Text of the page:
Winter is coming, my friends. Living in the beautiful Mississippi river valley means enduring some frigid weather.


A student bundling up for the winter months.

Photo by Kelsa Katzfey ’21

Even if this isn’t your first rodeo with Midwest winter weather, being on your own at college means preparing yourself to survive. You’ve heard of “beat the heat,” well this is Minnesota, so we’re going to “hold the cold.”

Lucky for you, I’ve compiled a list of tips in order to keep warm.

1. Get All of the Blankets

Heating bills can get expensive. An easy way to cut costs is to dress warm while inside so you don’t have to crank up the thermostat.

Quilts, blankets, flannel sheets, socks, sweatpants and sweaters are all good options to keep your college home cozy. A mug of hot chocolate never hurt either.



2. Bundle Up

Unfortunately, humans are not like bears, we must remain awake and venture into the outside world even during a blizzard. Dress accordingly.

The places that release the most heat are your head and your feet. The abdominal or stomach area is also like the furnace of your body—keep all these areas insulated so the heat produced is contained.

As far as risk areas go, cover places with little blood flow. Your hands, feet, ears and nose are the most likely to suffer injury from prolonged exposure to the cold. Get yourself a sturdy pair of mittens and a nice scarf.



3. Insulate Your Space

My mom is a very frugal woman and her winter tip is insulating windows with cling-wrap. This cheap and easy DIY tip will keep drafty windows from sucking the heat out of your home.

Bubble wrap is a popular option for insulating your room, home or apartment. I found a list of other possible materials you can use and an instructional video for insulating with cling-wrap.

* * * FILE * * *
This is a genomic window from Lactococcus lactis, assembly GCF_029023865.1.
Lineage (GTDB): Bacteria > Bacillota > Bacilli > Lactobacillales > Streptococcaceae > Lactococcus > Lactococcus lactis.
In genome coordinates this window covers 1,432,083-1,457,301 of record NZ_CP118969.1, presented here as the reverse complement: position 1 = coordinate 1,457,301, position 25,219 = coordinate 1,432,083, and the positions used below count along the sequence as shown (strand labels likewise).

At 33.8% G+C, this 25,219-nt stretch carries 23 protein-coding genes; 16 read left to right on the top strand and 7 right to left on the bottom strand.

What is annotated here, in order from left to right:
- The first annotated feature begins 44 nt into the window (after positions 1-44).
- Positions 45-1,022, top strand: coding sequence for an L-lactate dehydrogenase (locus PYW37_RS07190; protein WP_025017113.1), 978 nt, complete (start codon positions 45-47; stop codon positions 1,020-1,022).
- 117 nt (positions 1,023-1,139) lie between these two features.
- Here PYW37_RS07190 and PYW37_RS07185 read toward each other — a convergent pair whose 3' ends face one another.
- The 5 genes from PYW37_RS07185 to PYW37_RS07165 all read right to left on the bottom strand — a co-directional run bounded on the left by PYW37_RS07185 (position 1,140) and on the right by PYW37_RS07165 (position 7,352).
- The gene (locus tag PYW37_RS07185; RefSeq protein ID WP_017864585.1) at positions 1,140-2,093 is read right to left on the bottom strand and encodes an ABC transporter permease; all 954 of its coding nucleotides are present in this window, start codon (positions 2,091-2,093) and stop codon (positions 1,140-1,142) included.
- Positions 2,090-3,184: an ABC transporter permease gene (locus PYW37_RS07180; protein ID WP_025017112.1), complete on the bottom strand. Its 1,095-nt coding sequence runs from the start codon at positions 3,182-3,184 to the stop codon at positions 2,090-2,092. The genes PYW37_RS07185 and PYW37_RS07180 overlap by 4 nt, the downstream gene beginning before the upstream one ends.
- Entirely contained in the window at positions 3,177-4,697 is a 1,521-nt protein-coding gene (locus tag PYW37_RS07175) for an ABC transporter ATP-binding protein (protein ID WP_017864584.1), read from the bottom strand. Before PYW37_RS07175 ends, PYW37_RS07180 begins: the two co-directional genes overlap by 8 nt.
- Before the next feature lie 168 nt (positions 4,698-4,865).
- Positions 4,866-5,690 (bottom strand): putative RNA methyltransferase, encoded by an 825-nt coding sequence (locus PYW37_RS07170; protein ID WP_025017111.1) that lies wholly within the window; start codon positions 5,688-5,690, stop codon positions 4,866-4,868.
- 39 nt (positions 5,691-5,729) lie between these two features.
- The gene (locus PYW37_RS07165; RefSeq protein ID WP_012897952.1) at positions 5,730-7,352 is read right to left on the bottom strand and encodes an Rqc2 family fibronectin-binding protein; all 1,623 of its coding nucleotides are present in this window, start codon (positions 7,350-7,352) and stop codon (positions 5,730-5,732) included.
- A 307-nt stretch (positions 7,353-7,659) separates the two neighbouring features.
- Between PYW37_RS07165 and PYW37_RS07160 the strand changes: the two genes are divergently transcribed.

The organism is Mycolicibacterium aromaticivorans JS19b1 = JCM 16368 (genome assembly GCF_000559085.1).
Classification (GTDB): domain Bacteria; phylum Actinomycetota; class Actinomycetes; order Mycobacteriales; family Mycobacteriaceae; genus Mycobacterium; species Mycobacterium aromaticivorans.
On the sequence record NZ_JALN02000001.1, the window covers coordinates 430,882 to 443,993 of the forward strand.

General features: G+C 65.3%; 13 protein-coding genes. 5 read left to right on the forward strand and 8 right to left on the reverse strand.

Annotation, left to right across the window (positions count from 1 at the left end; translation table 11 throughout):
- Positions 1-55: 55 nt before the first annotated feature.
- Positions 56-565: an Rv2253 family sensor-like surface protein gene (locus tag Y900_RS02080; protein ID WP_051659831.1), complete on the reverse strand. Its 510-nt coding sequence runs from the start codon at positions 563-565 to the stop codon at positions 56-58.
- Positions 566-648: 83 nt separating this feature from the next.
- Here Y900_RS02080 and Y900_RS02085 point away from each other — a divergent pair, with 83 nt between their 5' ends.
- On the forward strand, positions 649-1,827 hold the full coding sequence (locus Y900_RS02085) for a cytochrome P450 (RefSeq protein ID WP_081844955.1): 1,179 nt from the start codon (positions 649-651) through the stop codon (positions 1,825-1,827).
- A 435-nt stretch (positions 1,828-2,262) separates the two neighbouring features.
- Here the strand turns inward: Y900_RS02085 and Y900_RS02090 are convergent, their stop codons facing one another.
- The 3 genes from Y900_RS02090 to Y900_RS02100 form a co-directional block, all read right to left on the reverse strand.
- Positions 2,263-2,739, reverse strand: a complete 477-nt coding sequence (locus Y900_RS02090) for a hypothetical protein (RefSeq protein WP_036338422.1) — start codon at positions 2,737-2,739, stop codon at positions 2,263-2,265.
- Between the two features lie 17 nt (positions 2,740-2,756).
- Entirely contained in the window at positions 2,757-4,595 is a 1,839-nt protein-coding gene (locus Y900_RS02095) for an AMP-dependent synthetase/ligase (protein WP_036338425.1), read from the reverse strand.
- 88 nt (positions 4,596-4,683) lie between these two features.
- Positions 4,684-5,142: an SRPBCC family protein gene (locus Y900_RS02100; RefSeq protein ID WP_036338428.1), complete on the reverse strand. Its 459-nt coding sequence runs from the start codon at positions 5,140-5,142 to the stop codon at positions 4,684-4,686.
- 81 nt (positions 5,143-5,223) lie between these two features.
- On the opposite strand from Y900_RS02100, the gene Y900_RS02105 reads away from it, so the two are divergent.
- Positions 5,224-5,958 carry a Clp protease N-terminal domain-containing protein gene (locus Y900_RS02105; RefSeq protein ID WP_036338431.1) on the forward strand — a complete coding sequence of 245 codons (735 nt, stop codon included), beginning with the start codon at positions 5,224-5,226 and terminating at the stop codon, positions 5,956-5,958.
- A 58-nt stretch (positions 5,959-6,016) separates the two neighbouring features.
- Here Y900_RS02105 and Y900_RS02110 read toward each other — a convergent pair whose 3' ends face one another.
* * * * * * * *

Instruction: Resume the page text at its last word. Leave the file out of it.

4. Prep Your Vehicle

If you drive to work or campus, the most annoying part of winter is waiting for your windows to defrost and for your car to stop being an ice-box. Your best bet is getting up a little earlier to scrape, defrost and wipe snow off of your windows. It’s important to be safe on the roads; poor visibility could result in accidents.

The defrosting process can take a bit of time so you might find yourself running a little late. Ain’t nobody got time for that — there’s a simple spray to help clear up windshields from frost provided by Allstate.



5. Keep Your Driveway and Sidewalks Safe

The city of Winona and WSU keep their roads, sidewalks and parking lots plowed and salted. If you live off-campus, your driveway and sidewalk in front of your building may be your responsibility. Check your lease or talk to your landlord to see who is responsible for snow removal.

If it’s you, throw that salt on everything. Around your car, on the porch, especially on the front steps, and on the sidewalk too. I suggest salting before shoveling so you don’t slip around.

Alternate side parking starts on November 15—keeping a shovel in your trunk may be helpful if you have to dig your car out of the plow-line.


Adapt, Overcome, Survive

Armed with these tips and sheer determination, I’m confident you’ll make it through the winter. On the bright side, we are living in a modern time with advanced heating technology—a long way from peasants who feared the loss of their crops and livelihood every year.

Remember, the snow is more scared of you than you are of it. Don’t let it see your fear.

This list will always be here for you to reference. You got this.